TMEP 1209.01(c): Generic Terms
October 2017 Edition of the TMEP
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1209.01(c) Generic Terms
Generic terms are terms that the relevant purchasing public understands primarily as the common or class name for the goods or services. In re Dial-A-Mattress Operating Corp., 240 F.3d 1341, 57 USPQ2d 1807, 1811 (Fed. Cir. 2001); In re Am. Fertility Soc'y, 188 F.3d 1341, 1346, 51 USPQ2d 1832, 1836 (Fed. Cir. 1999). A generic term is "the ultimate in descriptiveness" under §2(e)(1) and incapable of acquiring distinctiveness under §2(f). H. Marvin Ginn Corp. v. Int’l Ass’n of Fire Chiefs, Inc., 782 F.2d 987, 989, 228 USPQ 528, 530 (Fed. Cir. 1986). A generic term also does not meet the statutory definition of a mark because it is incapable of denoting a unique source. In re Merrill Lynch, Pierce, Fenner, & Smith, Inc., 828 F.2d 1567, 1569 (Fed. Cir. 1987) ("Generic terms, by definition incapable of indicating source, are the antithesis of trademarks, and can never attain trademark status."). Thus, generic terms are not registrable on the Principal Register under §2(f) or on the Supplemental Register. See also Clairol, Inc. v. Roux Distrib. Co., 280 F.2d 863, 126 USPQ 397, 398 (CCPA 1960) ("The generic name by which a product is known is not a mark which can be registered on the Supplemental Register under section 23 because such a name is incapable of distinguishing applicant's goods from goods of the same name manufactured or sold by others."); In re Empire Tech. Dev. LLC, 123 USPQ2d 1544, 1566 (TTAB 2017) (affirming the refusal to register COFFEE FLOUR on the Supplemental Register).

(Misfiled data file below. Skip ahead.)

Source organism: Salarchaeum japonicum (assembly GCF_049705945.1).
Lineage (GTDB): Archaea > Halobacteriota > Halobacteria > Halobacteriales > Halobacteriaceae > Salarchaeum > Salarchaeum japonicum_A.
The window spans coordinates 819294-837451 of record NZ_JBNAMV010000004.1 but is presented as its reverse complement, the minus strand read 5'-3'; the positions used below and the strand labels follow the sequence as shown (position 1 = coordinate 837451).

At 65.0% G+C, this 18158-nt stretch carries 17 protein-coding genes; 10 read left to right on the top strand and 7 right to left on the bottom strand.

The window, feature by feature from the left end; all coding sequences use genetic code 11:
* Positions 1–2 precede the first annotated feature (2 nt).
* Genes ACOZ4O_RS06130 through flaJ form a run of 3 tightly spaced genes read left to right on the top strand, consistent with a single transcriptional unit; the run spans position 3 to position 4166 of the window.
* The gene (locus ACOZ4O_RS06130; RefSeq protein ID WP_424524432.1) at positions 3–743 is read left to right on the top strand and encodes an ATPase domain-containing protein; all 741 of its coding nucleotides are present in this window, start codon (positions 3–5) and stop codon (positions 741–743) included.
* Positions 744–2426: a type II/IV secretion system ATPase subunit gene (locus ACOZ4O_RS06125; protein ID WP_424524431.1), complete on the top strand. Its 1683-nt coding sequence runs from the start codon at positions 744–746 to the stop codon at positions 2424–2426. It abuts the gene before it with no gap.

Generic terms are refused registration on the Principal Register under Trademark Act §§1, 2, and 45, for trademarks, and §§1, 2, 3, and 45, for service marks. See 15 U.S.C. §§1051, 1052, 1053, 1127. The statutory basis for refusal on the Supplemental Register is §§ 23(c) and 45. See 15 U.S.C. §§1091(c), 1127.
When a mark is comprised entirely of generic wording and some or all of the wording in the mark is the phonetic equivalent of the generic wording, the entire mark may not be disclaimed, even in the proper spelling, and approved for registration on the Supplemental Register. A disclaimer does not render an otherwise unregistrable generic mark registrable. See TMEP §§1213.06 and 1213.08(c).